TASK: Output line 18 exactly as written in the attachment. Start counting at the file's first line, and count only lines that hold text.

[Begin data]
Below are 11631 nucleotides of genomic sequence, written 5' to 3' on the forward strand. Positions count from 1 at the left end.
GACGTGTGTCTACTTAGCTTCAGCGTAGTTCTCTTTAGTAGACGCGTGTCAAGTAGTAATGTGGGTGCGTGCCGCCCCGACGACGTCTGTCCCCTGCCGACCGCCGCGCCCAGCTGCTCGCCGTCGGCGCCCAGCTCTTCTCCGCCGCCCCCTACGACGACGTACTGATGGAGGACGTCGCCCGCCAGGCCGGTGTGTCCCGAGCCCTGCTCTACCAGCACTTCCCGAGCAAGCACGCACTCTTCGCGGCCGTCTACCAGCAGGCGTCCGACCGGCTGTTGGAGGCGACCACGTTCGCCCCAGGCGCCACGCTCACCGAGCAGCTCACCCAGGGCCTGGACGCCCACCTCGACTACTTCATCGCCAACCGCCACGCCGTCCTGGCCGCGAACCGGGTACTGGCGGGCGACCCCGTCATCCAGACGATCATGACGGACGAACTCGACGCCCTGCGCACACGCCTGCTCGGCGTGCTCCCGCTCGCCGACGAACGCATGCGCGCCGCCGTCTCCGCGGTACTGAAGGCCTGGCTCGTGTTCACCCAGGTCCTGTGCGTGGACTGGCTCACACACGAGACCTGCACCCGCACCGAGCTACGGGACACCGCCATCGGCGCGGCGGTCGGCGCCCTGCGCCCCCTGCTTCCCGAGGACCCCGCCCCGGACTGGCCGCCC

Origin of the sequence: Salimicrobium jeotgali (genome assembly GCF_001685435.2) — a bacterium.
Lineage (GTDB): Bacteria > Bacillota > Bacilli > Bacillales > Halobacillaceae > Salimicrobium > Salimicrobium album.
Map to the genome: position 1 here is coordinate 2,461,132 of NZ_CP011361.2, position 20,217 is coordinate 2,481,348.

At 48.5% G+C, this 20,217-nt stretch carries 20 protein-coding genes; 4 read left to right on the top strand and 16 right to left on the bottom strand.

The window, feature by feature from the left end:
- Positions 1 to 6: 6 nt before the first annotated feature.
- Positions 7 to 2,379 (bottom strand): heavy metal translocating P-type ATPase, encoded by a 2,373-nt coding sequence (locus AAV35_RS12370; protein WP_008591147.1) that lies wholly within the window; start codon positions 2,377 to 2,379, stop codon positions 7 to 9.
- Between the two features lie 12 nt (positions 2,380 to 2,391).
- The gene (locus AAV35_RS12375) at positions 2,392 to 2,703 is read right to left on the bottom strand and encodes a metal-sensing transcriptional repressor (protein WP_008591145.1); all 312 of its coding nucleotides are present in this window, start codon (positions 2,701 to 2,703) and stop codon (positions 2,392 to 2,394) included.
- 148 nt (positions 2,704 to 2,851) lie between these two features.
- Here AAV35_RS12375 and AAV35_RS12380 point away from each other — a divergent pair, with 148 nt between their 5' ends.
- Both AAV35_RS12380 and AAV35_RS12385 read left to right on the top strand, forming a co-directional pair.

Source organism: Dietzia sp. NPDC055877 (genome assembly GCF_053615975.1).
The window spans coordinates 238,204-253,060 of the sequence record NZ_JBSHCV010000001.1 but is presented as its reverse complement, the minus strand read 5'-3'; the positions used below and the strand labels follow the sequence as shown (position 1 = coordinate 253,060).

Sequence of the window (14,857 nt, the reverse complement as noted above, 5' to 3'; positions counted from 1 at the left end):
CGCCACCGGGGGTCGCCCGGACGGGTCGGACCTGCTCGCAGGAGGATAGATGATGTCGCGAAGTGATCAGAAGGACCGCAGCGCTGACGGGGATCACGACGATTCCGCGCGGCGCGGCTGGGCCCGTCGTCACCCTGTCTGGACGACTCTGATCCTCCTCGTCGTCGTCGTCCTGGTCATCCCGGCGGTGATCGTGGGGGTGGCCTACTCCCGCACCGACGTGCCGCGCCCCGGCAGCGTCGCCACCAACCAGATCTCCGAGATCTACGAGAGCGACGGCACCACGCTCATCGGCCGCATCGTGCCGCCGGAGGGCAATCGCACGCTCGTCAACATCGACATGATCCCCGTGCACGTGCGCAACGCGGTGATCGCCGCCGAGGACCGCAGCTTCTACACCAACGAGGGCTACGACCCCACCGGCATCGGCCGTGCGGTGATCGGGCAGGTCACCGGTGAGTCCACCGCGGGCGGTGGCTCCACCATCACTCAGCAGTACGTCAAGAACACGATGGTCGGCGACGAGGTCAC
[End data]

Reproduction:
CGCCACCGGGGGTCGCCCGGACGGGTCGGACCTGCTCGCAGGAGGATAGATGATGTCGCGAAGTGATCAGAAGGACCGCAGCGCTGACGGGGATCACGACGATTCCGCGCGGCGCGGCTGGGCCCGTCGTCACCCTGTCTGGACGACTCTGATCCTCCTCGTCGTCGTCGTCCTGGTCATCCCGGCGGTGATCGTGGGGGTGGCCTACTCCCGCACCGACGTGCCGCGCCCCGGCAGCGTCGCCACCAACCAGATCTCCGAGATCTACGAGAGCGACGGCACCACGCTCATCGGCCGCATCGTGCCGCCGGAGGGCAATCGCACGCTCGTCAACATCGACATGATCCCCGTGCACGTGCGCAACGCGGTGATCGCCGCCGAGGACCGCAGCTTCTACACCAACGAGGGCTACGACCCCACCGGCATCGGCCGTGCGGTGATCGGGCAGGTCACCGGTGAGTCCACCGCGGGCGGTGGCTCCACCATCACTCAGCAGTACGTCAAGAACACGATGGTCGGCGACGAGGTCAC